The YAL chapter at Georgia Tech was pleased to work with Liberty in North Korea (LiNK) to host a presentation on the current state of liberty under one of the most oppressive governments on earth. Though it’s often fun to mock Kim Jung Un and the absurd claims and technical failures of his regime, we sometimes forget that North Koreans are humans, entitled by virtue of their humanity to the same rights we claim by virtue of ours. But rather than dwell on the horrific state of liberty in the hermit kingdom, the LiNK team’s presentation was one of optimism, reflecting a commitment to North Korean freedom within our lifetimes.
Although not all of YAL’s priorities fall within the scope of the LiNK organization, LiNK’s priorities coincide perfectly with ours, specifically the advancement of human liberty. So I was eager to work with them when they contacted me on somewhat short notice. The event was fairly easy to put together and we were able to make the necessary coordinations for a venue and tabling space. LiNK has teams of unpaid interns called “nomads” who drive around the country and give presentations at universities, churches, homes, wherever. If you provide a location with a projector and a sound system (like most college lecture halls these days), they bring everything else. The organization also makes tabling and promotion easy by providing pre-designed graphics and flyers that you just need to add the event details to and print out.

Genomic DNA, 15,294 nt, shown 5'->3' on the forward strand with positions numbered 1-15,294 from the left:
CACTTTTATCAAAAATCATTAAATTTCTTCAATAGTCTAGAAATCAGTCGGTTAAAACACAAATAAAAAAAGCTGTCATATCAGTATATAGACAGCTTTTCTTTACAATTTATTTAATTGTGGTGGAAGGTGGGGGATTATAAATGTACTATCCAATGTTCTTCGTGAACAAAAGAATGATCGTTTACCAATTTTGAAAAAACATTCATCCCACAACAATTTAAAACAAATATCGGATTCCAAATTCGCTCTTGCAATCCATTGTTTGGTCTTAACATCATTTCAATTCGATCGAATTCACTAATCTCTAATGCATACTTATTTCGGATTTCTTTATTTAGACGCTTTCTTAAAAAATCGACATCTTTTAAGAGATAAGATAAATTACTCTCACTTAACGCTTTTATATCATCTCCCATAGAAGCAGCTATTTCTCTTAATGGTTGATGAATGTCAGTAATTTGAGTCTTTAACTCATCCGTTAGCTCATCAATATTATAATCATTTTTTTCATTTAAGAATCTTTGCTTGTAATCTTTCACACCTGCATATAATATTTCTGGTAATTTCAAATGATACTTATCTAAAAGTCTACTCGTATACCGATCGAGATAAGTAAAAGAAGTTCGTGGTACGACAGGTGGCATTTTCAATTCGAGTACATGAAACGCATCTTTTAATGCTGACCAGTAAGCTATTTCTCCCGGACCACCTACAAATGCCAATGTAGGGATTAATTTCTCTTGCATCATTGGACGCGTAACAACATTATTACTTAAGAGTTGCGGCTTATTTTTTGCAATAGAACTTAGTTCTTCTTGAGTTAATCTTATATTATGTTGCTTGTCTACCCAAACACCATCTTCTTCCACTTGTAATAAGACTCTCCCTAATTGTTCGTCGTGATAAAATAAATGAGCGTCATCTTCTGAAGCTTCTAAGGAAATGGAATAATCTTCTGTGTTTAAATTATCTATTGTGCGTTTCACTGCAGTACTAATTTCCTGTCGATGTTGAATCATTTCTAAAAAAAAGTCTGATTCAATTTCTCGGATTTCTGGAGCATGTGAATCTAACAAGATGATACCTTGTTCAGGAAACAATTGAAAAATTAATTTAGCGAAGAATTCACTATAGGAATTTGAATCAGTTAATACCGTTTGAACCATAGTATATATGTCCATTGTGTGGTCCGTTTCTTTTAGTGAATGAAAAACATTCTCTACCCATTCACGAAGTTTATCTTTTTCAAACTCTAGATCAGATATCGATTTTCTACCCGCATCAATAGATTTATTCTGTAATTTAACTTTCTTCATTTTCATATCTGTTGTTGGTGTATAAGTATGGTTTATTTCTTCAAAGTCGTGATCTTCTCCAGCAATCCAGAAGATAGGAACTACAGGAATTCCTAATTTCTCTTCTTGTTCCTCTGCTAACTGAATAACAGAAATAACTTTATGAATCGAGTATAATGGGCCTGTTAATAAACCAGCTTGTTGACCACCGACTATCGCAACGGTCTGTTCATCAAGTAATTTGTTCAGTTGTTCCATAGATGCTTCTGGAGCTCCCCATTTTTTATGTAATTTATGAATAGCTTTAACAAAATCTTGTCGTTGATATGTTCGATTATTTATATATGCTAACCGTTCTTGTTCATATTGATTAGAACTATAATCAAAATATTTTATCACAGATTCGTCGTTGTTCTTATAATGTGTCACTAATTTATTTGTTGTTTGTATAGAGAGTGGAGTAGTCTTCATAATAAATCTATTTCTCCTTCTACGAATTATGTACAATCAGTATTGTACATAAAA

The informative presentation was well-received by those in attendance. After giving an overview of the history of North Korea and how it came to be in the condition it is today, the presentation described how North Koreans are working together to increase their own freedom despite the actions of their government. Although the nomad team probably wasn’t familiar with the term, the libertarians in the audience knew that what they were describing was a perfect example of agorism in action. Millennials in North Korea, though still brainwashed to some degree, are increasingly aware that they are being denied freedom and that it is wrong. Rather than seeking self-preservation by reporting their neighbors for infractions, people are increasingly cooperating with each other to keep secrets from the state and create black markets to acquire everything from the necessities of life, to outside information, to radios and DVD players. This is the story of the North Korean pursuit of freedom that you never hear in the mainstream media. There is reason to be optimistic for the future of North Korea.
To my fellow YAL chapter leaders, consider reaching out to the LiNK organization. Many campuses have LiNK chapters called “rescue teams” that would probably be happy to work with you. Unbeknownst to both YAL and the national LiNK organization, there is even one at Georgia Tech. One of their officers came and talked to us while we were tabling and they were eager to collaborate with YAL on future events. If you are looking for an event to host that appeals to people across the political spectrum and provides an opportunity to network with other organizations on campus, LiNK events may provide that opportunity.